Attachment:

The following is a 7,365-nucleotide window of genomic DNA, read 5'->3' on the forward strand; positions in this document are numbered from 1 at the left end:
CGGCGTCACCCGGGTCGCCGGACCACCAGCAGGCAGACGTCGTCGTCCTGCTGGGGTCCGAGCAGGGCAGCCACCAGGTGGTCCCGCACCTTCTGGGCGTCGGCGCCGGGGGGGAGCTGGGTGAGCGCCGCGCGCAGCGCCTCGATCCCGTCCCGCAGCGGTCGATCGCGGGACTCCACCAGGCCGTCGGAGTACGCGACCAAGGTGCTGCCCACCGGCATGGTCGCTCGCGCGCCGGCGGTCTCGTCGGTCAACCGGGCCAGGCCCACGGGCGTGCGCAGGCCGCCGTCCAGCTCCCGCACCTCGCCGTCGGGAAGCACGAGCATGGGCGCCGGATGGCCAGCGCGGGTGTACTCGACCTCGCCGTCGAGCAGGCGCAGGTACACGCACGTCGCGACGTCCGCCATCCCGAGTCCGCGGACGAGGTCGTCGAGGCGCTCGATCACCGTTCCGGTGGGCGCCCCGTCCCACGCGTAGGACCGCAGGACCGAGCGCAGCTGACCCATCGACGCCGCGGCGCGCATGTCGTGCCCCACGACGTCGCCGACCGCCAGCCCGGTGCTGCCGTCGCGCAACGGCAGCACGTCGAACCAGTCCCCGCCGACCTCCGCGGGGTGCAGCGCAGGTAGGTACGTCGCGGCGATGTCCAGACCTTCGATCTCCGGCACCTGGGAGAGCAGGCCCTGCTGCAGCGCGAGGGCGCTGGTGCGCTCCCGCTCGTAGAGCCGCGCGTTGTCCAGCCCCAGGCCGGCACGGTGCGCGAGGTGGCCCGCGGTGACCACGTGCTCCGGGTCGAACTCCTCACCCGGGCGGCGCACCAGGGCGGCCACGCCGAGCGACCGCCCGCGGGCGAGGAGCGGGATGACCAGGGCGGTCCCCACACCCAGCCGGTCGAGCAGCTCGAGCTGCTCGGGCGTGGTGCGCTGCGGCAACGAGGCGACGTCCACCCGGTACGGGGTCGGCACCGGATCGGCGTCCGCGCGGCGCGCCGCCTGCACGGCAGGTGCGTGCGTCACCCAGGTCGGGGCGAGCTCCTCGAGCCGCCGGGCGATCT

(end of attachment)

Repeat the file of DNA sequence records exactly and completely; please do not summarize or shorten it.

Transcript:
The following is a 7,365-nucleotide window of genomic DNA, read 5'->3' on the forward strand; positions in this document are numbered from 1 at the left end:
CGGCGTCACCCGGGTCGCCGGACCACCAGCAGGCAGACGTCGTCGTCCTGCTGGGGTCCGAGCAGGGCAGCCACCAGGTGGTCCCGCACCTTCTGGGCGTCGGCGCCGGGGGGGAGCTGGGTGAGCGCCGCGCGCAGCGCCTCGATCCCGTCCCGCAGCGGTCGATCGCGGGACTCCACCAGGCCGTCGGAGTACGCGACCAAGGTGCTGCCCACCGGCATGGTCGCTCGCGCGCCGGCGGTCTCGTCGGTCAACCGGGCCAGGCCCACGGGCGTGCGCAGGCCGCCGTCCAGCTCCCGCACCTCGCCGTCGGGAAGCACGAGCATGGGCGCCGGATGGCCAGCGCGGGTGTACTCGACCTCGCCGTCGAGCAGGCGCAGGTACACGCACGTCGCGACGTCCGCCATCCCGAGTCCGCGGACGAGGTCGTCGAGGCGCTCGATCACCGTTCCGGTGGGCGCCCCGTCCCACGCGTAGGACCGCAGGACCGAGCGCAGCTGACCCATCGACGCCGCGGCGCGCATGTCGTGCCCCACGACGTCGCCGACCGCCAGCCCGGTGCTGCCGTCGCGCAACGGCAGCACGTCGAACCAGTCCCCGCCGACCTCCGCGGGGTGCAGCGCAGGTAGGTACGTCGCGGCGATGTCCAGACCTTCGATCTCCGGCACCTGGGAGAGCAGGCCCTGCTGCAGCGCGAGGGCGCTGGTGCGCTCCCGCTCGTAGAGCCGCGCGTTGTCCAGCCCCAGGCCGGCACGGTGCGCGAGGTGGCCCGCGGTGACCACGTGCTCCGGGTCGAACTCCTCACCCGGGCGGCGCACCAGGGCGGCCACGCCGAGCGACCGCCCGCGGGCGAGGAGCGGGATGACCAGGGCGGTCCCCACACCCAGCCGGTCGAGCAGCTCGAGCTGCTCGGGCGTGGTGCGCTGCGGCAACGAGGCGACGTCCACCCGGTACGGGGTCGGCACCGGATCGGCGTCCGCGCGGCGCGCCGCCTGCACGGCAGGTGCGTGCGTCACCCAGGTCGGGGCGAGCTCCTCGAGCCGCCGGGCGATCT